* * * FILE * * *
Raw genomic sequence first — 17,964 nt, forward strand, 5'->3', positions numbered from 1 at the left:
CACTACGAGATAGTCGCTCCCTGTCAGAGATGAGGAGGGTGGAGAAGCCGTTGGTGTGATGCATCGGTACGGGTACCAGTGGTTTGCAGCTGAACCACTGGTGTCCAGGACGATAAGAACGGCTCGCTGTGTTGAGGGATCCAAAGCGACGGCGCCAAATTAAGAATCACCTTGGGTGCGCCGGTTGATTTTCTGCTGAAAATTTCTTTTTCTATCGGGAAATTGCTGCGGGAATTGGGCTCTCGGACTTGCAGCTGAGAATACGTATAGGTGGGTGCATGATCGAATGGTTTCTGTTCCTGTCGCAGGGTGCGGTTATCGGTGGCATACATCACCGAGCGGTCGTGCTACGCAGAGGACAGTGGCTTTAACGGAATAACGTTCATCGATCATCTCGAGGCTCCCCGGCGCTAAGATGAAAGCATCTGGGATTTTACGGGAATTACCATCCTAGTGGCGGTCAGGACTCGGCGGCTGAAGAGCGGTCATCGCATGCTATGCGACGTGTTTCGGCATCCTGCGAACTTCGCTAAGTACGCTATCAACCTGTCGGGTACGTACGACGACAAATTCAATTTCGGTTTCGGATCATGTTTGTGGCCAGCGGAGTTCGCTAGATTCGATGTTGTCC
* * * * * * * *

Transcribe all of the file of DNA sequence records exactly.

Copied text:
Raw genomic sequence first — 17,964 nt, forward strand, 5'->3', positions numbered from 1 at the left:
CACTACGAGATAGTCGCTCCCTGTCAGAGATGAGGAGGGTGGAGAAGCCGTTGGTGTGATGCATCGGTACGGGTACCAGTGGTTTGCAGCTGAACCACTGGTGTCCAGGACGATAAGAACGGCTCGCTGTGTTGAGGGATCCAAAGCGACGGCGCCAAATTAAGAATCACCTTGGGTGCGCCGGTTGATTTTCTGCTGAAAATTTCTTTTTCTATCGGGAAATTGCTGCGGGAATTGGGCTCTCGGACTTGCAGCTGAGAATACGTATAGGTGGGTGCATGATCGAATGGTTTCTGTTCCTGTCGCAGGGTGCGGTTATCGGTGGCATACATCACCGAGCGGTCGTGCTACGCAGAGGACAGTGGCTTTAACGGAATAACGTTCATCGATCATCTCGAGGCTCCCCGGCGCTAAGATGAAAGCATCTGGGATTTTACGGGAATTACCATCCTAGTGGCGGTCAGGACTCGGCGGCTGAAGAGCGGTCATCGCATGCTATGCGACGTGTTTCGGCATCCTGCGAACTTCGCTAAGTACGCTATCAACCTGTCGGGTACGTACGACGACAAATTCAATTTCGGTTTCGGATCATGTTTGTGGCCAGCGGAGTTCGCTAGATTCGATGTTGTCC